A technique that works very well in learning to live without fear and embrace difficult challenges is to develop a kind of “personal mantra” that you use whenever fear and worry start to creep into your mind.  In my case, I actually use “sin miedo,” as it has a lot of meaning for me and evokes a visceral response to “toughen up” and confront whatever challenge it may be head-on.  This is not so dissimilar to the importance of short-term goals I covered in the article “Why Goal Setting Is So Important,” where I discussed how you can use a kind of mantra (in that case “202”) to help you access your willpower and push through situations where you’d otherwise have an overwhelming desire to quit.  The two concepts are highly linked, as they deal with your mind’s desire to avoid or end an uncomfortable situation or feeling.

What are your fears?  Do you live “sin miedo,” or do you go through life in a constant state of anxiety and fearfulness?  I guarantee you that if you are willing to confront your fears, whatever they may be, head-on and you can find someone you trust to help you work through them, your life will improve significantly and irreversibly.  If you cannot do this, there will be little that can help you break out of a constant state of stress, worry and anxiety.  You must take action to get this result.  It will not happen automatically.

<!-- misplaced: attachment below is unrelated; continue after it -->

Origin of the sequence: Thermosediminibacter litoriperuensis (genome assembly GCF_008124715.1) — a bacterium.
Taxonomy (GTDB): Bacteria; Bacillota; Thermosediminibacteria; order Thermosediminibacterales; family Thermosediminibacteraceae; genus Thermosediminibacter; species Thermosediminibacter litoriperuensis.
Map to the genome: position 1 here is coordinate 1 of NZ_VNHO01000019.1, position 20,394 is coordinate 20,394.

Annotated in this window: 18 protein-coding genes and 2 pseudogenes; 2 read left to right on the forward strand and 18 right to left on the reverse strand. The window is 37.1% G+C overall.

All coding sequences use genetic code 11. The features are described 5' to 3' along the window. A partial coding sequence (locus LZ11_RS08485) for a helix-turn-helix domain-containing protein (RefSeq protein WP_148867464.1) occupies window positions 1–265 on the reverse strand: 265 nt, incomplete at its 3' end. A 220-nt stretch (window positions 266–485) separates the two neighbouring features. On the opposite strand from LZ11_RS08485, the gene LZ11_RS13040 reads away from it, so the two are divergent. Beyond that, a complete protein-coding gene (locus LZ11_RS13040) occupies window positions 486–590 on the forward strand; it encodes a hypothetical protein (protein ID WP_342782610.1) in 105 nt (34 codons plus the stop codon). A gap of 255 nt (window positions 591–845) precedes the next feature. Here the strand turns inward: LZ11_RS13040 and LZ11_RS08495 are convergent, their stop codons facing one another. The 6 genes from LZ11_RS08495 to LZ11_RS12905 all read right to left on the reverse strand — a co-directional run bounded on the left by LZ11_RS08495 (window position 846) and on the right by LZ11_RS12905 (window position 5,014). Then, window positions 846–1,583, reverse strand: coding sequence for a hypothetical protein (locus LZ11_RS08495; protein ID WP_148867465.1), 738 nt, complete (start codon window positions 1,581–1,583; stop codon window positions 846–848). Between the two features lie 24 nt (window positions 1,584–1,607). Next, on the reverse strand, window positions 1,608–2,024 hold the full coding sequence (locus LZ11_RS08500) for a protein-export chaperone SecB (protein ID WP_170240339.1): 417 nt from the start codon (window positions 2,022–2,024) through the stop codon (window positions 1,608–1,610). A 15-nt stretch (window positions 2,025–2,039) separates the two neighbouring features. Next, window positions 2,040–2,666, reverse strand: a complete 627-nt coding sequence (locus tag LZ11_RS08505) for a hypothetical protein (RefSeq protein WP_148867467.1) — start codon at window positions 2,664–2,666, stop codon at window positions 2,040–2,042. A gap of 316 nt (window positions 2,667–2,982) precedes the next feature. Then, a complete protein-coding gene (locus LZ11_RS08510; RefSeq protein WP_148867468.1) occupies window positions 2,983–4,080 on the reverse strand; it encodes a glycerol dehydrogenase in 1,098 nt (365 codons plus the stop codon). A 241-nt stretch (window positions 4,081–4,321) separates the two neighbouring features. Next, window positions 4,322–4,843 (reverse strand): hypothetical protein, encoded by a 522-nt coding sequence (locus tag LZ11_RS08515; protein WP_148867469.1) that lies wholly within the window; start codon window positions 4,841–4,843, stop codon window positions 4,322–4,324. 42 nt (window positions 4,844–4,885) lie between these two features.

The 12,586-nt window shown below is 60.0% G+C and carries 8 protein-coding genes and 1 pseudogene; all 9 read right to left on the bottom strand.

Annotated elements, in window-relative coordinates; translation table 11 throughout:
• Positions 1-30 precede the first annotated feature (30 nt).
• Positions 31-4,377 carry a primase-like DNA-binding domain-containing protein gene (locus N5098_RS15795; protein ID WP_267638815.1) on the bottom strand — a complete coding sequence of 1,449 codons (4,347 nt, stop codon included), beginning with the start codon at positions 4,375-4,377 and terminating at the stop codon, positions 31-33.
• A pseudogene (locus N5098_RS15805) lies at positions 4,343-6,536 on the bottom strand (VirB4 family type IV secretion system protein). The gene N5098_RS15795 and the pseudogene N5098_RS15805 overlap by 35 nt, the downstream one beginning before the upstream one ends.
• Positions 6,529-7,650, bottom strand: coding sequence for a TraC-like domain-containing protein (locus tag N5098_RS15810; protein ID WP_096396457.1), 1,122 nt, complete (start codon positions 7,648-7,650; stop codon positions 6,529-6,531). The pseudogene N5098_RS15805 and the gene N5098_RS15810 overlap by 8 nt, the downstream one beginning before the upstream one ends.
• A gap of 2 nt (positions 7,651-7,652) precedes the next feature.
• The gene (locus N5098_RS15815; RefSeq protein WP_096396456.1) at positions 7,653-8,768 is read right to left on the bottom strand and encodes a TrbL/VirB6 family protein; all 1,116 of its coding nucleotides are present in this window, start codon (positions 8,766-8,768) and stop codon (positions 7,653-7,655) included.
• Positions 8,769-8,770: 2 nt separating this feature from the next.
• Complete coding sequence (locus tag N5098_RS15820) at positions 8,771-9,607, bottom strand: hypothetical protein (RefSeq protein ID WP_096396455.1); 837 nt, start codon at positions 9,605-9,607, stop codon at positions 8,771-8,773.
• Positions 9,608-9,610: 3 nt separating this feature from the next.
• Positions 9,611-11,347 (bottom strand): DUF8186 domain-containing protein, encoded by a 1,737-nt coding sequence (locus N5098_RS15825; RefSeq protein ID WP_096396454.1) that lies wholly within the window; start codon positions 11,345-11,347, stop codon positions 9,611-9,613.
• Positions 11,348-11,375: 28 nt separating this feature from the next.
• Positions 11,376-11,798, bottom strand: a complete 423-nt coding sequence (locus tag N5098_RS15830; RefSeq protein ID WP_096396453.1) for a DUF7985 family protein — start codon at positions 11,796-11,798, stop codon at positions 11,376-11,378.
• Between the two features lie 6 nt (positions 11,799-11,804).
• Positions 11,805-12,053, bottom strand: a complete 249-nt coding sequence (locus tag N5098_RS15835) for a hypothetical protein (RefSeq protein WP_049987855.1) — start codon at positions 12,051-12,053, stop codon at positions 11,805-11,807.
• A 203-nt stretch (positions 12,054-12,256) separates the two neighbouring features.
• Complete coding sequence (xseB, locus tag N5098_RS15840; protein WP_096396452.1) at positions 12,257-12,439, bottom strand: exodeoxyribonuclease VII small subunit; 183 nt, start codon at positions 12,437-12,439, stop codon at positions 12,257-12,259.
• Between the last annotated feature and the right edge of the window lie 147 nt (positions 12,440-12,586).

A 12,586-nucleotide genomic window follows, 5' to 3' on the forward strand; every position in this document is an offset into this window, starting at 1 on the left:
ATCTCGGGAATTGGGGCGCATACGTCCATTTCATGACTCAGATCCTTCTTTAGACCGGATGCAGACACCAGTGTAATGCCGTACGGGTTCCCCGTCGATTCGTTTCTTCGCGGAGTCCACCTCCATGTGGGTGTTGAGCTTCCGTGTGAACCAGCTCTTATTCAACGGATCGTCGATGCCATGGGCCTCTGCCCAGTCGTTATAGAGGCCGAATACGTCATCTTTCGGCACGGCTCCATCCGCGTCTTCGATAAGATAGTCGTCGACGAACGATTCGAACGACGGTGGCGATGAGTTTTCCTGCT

I look forward to your thoughts and comments.

Paul Morin

paul@CompanyFounder.com

www.CompanyFounder.com.

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  • Great thoughts here! I love the idea of conditioning ourselves to expect it. The great thing about conditioning ourselves is that our response becomes automatic. We can expect fear to raise its ugly head but we don’t have to live by it.